Who's Afraid of Nixon's Anti-Semitism?

By | Dec 13, 2010

By Steven Philp

As governments process the information illicitly made public by Wikileaks, the legal release of conversations recorded during the Nixon administration may seem irrelevant.  Many of the recorded conversations released this week by The Nixon Presidential Library and Museum were recorded shortly before the Watergate scandal. Yet these tapes have come to public attention for their racist and anti-Semitic content.

According to The New York Times, after a meeting with Israeli Prime Minister Golda Meir in 1973, Secretary of State Henry Kissinger told President Richard Nixon that if the Soviet Union sent its Jewish citizens to the gas chambers, it would not be an American concern.  Responding to Meir’s request that the United States pressure the Soviet government to allow the emigration of Russian Jews, Kissinger says, “The emigration of Jews from the Soviet Union is not an objective of American foreign policy.” He continues, “And if they put Jews into gas chambers in the Soviet Union, it is not an American concern. Maybe a humanitarian concern.” Nixon agrees with Kissinger, stating, “We can’t blow up the world because of it.”

Although the anti-Semitism of the Nixon administration has been touched upon in earlier recordings and documents, this set of tapes makes the President’s relationship with the Jewish community more explicit. For example, in a conversation on February 13, 1973 Nixon tells his senior advisor Chalres W. Colson that “the Jews are just a very aggressive and abrasive and obnoxious personality.” In another recording, he points to a perceived Jewish inferiority complex. “Most Jewish people are insecure,” Nixon says.  “And that’s why they have to prove things.”

Although it is easy to draw a connection between the Nixon tapes and the Wikileaks–both call attention to the role of confidentiality within the political sphere–we must ask if this comparison is apt; whereas the former occurred in the 1970s, the latter deals with information relevant to the current state of affairs.  While the Wikileaks contain actionable information, the White House tapes leave us wondering: what do we do with this new knowledge?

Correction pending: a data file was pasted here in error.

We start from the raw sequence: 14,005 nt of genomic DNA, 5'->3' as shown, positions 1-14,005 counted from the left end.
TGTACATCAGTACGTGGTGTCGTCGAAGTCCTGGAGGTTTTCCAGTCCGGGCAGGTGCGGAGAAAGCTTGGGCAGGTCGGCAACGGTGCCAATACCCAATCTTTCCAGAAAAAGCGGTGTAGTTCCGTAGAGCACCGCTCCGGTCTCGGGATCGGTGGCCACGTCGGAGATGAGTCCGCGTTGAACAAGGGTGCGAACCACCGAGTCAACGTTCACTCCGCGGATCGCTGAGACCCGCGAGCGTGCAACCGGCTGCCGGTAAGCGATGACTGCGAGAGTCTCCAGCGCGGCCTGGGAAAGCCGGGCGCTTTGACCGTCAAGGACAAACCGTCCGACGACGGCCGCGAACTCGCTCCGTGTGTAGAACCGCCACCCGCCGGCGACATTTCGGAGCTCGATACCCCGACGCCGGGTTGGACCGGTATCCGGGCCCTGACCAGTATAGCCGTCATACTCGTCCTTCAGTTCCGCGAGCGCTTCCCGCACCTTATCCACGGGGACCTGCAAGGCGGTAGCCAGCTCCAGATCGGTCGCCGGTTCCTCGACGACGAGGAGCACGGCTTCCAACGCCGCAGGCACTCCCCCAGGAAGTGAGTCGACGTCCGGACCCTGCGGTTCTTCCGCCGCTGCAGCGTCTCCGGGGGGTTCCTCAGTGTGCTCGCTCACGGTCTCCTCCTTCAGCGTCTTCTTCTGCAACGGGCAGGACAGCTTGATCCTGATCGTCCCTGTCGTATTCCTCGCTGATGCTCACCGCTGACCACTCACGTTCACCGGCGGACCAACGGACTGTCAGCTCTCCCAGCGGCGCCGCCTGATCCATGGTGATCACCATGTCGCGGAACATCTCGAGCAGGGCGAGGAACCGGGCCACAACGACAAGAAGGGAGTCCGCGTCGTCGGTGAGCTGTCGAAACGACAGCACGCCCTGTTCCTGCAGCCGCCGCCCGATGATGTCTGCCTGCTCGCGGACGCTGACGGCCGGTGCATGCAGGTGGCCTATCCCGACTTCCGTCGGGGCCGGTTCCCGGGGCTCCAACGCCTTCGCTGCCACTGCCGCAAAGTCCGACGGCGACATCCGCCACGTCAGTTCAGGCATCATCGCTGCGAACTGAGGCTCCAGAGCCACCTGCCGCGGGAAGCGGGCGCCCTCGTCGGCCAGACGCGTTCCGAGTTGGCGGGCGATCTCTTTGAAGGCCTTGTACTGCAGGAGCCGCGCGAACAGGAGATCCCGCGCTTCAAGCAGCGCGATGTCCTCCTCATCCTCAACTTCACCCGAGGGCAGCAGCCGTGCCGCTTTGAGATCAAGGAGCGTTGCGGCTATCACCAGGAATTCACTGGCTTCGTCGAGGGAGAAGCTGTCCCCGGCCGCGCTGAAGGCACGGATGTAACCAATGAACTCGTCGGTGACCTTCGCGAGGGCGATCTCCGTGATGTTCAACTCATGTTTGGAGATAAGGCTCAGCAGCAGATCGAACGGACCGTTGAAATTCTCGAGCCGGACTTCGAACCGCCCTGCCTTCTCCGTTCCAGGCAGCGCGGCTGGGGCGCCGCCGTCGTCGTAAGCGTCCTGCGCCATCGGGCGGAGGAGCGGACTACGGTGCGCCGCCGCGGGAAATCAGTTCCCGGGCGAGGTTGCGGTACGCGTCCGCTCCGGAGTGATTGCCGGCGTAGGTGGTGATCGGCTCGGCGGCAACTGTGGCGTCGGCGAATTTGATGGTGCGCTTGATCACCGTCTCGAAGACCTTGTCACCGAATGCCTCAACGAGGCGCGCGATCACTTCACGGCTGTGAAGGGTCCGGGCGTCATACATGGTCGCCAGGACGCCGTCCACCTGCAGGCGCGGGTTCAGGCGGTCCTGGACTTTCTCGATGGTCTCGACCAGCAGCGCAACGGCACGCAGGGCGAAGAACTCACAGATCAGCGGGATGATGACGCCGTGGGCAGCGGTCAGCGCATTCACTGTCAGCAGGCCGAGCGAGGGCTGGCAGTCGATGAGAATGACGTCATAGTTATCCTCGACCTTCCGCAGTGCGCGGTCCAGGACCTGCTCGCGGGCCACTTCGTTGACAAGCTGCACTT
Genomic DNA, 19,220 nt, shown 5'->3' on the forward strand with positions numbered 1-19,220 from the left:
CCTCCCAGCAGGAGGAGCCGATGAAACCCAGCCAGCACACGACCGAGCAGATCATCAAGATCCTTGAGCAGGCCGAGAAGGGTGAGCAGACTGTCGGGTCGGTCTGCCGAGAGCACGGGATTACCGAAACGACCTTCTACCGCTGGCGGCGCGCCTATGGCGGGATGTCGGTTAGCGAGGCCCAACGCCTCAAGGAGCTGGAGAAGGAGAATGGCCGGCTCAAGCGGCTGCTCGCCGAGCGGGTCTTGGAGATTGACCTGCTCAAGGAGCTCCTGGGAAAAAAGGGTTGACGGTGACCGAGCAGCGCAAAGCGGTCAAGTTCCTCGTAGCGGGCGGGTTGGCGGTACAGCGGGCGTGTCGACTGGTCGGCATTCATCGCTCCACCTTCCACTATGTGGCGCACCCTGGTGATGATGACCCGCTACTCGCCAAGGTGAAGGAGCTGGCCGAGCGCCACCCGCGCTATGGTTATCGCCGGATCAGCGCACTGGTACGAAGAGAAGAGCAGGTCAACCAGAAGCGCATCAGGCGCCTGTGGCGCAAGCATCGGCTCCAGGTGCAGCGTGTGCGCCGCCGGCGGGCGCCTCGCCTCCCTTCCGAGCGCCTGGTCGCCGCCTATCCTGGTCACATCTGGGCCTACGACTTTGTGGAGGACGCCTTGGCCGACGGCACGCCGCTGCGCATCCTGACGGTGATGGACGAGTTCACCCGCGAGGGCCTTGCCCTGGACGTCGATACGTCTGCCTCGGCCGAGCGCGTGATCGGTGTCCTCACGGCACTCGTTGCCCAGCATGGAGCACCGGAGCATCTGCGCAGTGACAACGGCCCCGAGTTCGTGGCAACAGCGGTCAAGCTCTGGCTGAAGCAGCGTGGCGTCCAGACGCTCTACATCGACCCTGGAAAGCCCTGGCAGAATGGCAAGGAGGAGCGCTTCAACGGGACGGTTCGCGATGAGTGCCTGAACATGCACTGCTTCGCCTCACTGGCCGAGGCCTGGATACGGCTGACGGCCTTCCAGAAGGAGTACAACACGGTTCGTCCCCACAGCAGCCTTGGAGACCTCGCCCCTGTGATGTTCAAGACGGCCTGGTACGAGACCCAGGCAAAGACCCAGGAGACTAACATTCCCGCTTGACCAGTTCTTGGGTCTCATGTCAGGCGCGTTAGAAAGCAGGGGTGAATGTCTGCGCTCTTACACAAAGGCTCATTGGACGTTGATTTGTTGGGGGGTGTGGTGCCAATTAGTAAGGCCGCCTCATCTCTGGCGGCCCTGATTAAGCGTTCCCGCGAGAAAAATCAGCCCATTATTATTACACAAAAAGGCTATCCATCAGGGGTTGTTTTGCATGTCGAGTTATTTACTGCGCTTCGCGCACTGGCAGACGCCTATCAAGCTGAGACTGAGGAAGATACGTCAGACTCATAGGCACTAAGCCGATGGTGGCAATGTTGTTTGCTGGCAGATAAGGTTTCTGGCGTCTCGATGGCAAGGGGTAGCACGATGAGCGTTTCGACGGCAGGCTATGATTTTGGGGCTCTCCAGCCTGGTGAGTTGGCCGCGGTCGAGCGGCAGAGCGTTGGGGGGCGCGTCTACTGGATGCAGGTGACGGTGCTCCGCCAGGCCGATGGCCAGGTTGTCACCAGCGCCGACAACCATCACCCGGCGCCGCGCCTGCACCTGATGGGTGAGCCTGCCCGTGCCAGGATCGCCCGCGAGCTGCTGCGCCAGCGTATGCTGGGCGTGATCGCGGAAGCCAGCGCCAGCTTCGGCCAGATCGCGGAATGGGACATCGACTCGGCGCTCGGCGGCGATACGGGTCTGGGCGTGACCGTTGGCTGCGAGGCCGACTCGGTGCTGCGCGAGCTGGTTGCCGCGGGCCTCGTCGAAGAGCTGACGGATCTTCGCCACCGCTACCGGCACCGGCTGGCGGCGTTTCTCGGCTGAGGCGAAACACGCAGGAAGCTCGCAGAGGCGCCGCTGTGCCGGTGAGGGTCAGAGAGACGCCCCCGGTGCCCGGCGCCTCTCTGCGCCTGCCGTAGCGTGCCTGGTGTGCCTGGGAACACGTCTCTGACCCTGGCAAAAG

On one hand, we have reason to condemn Nixon and Kissinger for their anti-Semitic statements (especially Kissinger for choosing realpolitik over his own Jewish heritage).  Yet what if we propose a radically different approach to this story, one of forgiveness rather than censure? The tapes are four-decades old, reflecting opinions that are no longer relevant to current politics. New information is only relevant insofar that it can be applied to politics occurring in real time.  Instead of wasting our breath on the past, we should focus on the future.

With that in mind, perhaps the release of these tapes can inform our approach to the Wikileaks controversy. This material is more current, with a greater bearing on international politics as such. For example, a recently released document illustrates American efforts to curb Venezuelan geopolitical influence in 2008. Considering our earlier model, the Venezuelan government has two options: react with indignation, or recognize this document as a discreet historical event, consider its implications, and develop new policies that address these issues. The past cannot be changed, however recent; as such, it would be a better expenditure of time and energy to move our conversation from injury to productivity. How can this information inform current policy? We must challenge ourselves to move the rhetoric from reflection to progress, from a focus on past events to the formation of our shared future.


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